Your Bitcoin transactions don’t have to be expensive and slow. With a little bit of know-how and pre-planning, you can keep transaction times and fees at a manageable level.
High transaction fees and long processing delays are top of the list when it comes to issues (and, in turn, discussion) surrounding Bitcoin right now and for good reason. The network is choking on the huge influx of volume seen over the last six months or so and – in its current format – it simply can’t handle the issues that scaling has brought to the table.
This doesn’t mean that Bitcoin is in trouble in the long term, of course. There are protocols being developed – like Lightning Network – to relieve transaction congestion on the blockchain. While the teams working on the challenge work their magic, however, Bitcoin users need to find ways to get around the problems they are experiencing NOW when trying to send and receive bitcoin.
Enter this guy.
His name is Ryan Walker (Twitter @Ryan0Walker) and he is a self-proclaimed crypto enthusiast who has come up with a great guide for beginners and old hats alike, detailing exactly how, in many cases, users can get around long verification waits and exorbitant transaction fees.
Here’s the Tweet with which he announced his guide:
Been helping people learn how #bitcoin transactions can be relatively cheap as long as they aren’t URGENT. Made a decision tree to help. Until scaling solutions (lightning, schnorr) arrive you should still rarely ever pay more then $1 to transfer non-urgent transactions.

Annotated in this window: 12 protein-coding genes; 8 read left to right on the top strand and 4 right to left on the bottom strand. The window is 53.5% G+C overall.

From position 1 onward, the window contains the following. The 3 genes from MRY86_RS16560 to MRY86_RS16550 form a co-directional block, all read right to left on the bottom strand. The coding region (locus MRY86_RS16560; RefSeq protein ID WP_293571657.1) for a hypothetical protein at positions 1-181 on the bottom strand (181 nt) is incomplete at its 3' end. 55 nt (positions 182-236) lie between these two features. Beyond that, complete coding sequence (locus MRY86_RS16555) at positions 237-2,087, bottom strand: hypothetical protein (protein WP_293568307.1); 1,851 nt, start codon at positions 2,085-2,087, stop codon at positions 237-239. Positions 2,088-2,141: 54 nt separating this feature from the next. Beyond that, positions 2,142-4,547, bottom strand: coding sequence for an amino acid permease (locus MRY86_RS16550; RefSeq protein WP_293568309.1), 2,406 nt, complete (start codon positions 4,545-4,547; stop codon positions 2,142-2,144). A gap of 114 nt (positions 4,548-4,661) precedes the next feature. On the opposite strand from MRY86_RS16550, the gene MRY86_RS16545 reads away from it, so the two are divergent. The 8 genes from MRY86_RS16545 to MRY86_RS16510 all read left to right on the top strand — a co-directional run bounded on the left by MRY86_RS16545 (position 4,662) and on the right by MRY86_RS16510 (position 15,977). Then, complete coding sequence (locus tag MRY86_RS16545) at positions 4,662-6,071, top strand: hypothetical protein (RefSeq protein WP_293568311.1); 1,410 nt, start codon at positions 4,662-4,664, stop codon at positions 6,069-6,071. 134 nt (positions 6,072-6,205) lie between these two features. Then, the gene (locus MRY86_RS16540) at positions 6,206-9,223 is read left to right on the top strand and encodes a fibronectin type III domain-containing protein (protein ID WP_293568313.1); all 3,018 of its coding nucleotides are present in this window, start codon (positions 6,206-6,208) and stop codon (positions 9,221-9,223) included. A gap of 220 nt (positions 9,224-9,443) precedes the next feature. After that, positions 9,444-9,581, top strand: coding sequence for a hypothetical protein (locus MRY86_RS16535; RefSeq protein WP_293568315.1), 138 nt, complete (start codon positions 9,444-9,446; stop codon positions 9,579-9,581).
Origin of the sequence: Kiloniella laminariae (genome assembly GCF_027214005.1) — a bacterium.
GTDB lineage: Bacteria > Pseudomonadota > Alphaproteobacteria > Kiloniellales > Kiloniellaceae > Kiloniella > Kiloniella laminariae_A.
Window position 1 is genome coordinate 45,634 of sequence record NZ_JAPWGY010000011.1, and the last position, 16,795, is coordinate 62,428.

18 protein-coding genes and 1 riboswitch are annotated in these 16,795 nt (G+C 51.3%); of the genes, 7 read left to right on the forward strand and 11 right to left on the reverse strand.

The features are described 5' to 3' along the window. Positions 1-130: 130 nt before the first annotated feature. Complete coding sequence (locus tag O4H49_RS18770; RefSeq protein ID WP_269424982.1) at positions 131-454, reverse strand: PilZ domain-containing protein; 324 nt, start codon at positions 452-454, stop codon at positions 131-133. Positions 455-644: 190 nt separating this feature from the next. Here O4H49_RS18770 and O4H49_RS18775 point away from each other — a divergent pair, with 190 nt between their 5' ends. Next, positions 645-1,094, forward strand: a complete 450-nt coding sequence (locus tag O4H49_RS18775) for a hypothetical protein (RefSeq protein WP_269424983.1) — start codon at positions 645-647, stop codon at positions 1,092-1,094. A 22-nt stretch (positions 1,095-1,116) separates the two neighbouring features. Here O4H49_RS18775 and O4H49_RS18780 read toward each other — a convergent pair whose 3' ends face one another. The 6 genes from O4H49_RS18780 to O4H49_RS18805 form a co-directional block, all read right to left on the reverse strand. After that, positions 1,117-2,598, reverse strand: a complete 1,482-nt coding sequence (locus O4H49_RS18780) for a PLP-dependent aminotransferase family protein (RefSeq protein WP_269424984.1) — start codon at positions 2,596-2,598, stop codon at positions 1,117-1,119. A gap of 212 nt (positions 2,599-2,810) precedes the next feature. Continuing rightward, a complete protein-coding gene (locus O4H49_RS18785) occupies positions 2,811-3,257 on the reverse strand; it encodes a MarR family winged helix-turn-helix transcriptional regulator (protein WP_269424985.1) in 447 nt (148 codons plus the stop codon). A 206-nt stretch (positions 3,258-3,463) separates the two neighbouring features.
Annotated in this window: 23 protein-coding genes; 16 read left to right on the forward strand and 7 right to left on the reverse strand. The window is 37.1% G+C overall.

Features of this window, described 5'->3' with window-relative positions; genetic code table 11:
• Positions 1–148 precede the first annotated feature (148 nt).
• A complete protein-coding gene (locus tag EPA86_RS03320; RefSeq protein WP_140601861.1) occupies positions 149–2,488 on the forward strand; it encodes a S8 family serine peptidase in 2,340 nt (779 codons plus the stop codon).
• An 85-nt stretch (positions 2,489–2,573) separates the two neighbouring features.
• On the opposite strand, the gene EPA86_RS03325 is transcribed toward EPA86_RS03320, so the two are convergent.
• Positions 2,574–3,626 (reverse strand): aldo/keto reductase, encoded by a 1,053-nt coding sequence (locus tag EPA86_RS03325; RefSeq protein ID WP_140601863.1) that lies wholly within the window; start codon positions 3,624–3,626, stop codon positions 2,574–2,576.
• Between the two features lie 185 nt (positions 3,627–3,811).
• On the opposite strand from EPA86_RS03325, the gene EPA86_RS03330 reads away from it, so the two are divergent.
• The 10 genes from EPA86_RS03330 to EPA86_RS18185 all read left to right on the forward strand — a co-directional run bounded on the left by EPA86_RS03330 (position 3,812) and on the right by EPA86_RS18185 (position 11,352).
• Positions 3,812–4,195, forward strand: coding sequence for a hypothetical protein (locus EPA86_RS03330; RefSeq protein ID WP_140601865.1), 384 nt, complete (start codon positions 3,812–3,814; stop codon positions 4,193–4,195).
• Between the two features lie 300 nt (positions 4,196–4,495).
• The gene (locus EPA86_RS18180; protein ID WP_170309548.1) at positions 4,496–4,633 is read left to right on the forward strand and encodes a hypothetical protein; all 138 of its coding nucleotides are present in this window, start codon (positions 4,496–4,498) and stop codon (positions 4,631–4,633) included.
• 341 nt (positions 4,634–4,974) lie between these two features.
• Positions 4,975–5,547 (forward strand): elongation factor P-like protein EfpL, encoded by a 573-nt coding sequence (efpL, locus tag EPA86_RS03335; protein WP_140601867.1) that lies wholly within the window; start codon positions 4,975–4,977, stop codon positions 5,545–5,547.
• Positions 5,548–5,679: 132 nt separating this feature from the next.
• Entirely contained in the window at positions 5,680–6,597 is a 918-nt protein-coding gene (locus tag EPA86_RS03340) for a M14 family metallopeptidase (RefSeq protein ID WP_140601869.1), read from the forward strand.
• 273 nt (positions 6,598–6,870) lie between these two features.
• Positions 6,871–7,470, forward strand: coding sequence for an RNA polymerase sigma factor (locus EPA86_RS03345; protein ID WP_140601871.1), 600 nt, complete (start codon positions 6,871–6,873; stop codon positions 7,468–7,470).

Basically, through using either GreenAddress or a hardware wallet (Trezor, for example), you can overcome pretty much every issue outlined above, with the choice of these two options rooted in whether the transaction is urgent, whether you and the person you are sending to are using Coinbase, and whether your keys are in hot or cold storage.
There’s one exception – if you’re sending bitcoin from Coinbase to someone that’s not a Coinbase user, you’re still going to have to pay a lot to do it and you’re going to have to wait a while for the transaction to complete.
There’s one other option that we thought was well worth a mention and it’s a service currently being provided mining pool ViaBTC. It’s called Transaction Accelerator and it involves the pool prioritizing transactions that are submitted to it to be included in the next block that it mines.
Of course, this prioritization is limited in scope, so you’ve got to be fast. The company is currently offering 100 free accelerations per hour and it’s first come, first served, with a fresh batch accepted at the top of each hour (so, for example, at 19:00, 20:00 etc.
Image courtesy of Horia Varlan/Flickr